Actual Play – Everyone’s a Suspect Demo (6/17/2017)

Everyones-a-SuspectGM: Kristin Firth
Players: Sean Nittner, Fred Hicks, Carrie Harris, and Ian Hanrahan
System: Everyone’s A Suspect

Kristin gave a 30 minute demonstration of Everyone’s a Suspect. We played through some lighting rounds, first just narrating scenes, then roleplaying them, and in the end all of us were guilty of something! It was a great game and I’m very excited about it’s future!

The consensus from our players!

Actual Play – Kagematsu (6/17/2017)

Facilitator: Sean Nittner
Kagematsu: Angela Robertson
Townswomen: Greg Klein, Anna Langlinais, Geoffrey Becker, Jeff Kosko, and Sean Nittner
System: Kagematsu by Danielle Lewon

Another game of Kagematsu at Games on Demand. Yes!

Angela signed up because she said she wanted to run the game herself and wanted to learn the system. So what better way than to be Kagematsu!

Angela was so wonderful!

Some of my highlights:

  • Kagematsu being very slow to respond with whether or not an affection was granted… Angela teased it out wonderfully.
  • One of the townswomen trying to frame a scene and then being reminded that only Kagematsu can do that.
  • Angela reveling in the the power she held!
  • How Kagematsu turned two of our tailors against each other!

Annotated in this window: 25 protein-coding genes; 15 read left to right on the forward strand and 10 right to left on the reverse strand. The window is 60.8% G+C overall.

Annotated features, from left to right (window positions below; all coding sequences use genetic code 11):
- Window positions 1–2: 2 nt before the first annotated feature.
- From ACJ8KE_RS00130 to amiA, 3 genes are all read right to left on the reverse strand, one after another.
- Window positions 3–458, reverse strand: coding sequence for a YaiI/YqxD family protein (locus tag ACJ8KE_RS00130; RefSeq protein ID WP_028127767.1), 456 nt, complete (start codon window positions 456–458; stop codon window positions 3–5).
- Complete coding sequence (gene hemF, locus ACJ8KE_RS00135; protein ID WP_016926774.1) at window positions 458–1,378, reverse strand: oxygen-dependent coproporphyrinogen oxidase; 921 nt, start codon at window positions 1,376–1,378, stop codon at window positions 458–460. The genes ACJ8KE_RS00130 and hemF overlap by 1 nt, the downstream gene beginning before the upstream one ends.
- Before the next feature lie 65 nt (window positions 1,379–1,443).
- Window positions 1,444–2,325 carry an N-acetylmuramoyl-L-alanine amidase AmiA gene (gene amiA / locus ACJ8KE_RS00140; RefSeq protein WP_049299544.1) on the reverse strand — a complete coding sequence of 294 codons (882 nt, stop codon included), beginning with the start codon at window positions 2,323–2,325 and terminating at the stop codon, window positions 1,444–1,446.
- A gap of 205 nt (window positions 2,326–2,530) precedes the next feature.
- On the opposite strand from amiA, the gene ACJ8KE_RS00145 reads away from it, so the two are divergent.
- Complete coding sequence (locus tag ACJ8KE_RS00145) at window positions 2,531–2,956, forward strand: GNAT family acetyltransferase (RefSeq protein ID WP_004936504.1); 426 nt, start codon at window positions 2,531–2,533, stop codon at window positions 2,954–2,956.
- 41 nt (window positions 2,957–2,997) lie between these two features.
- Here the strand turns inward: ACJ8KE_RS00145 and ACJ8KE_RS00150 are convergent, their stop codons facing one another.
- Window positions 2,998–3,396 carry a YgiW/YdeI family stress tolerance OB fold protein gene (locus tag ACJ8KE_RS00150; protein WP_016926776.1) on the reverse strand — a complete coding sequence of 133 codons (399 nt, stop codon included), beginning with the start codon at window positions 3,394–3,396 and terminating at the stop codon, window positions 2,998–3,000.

• Once again, playing an irreverent townswman. This time a rice farmer who spent all day gossiping and smoking tobacco with a friend behind the shed.
  • The difference in outcomes. Last game we defeated the threat, and Kagematsu left with the one he loved move (me!). This game tow of the townswomen (myself and Jeff’s character) sacrificed themselves and the town’s fear was still too great. Kagematsu died, the village was burned down by bandits, and everyone had to flee. This game delivers!

What Rocked

See above!

Also, now Angela is going to run it for her group. Yay!

What could have improved

That cherry danish thing I brought (see pic below)… that was a sticky mistake.

I probably should try playing a character that isn’t just a troublemaker sometime. Sometime…

Actual Play – Sword Kids (6/17/2017)

GM: Sean Nittner
Players: Morgan Ellis, Mike Olson, Austin Lemke, and Kevin Lemke
System: Blades in the Dark
Score: Doskvol Riots

In which we learn that every once in a while, with perhaps a bit if GM encouragement, Blades might actually try to make a difference and make things better in Doskvol. They’ll do it by kidnapping rich people’s (adult) children and holding them ransom, but they’ll do it to make a difference!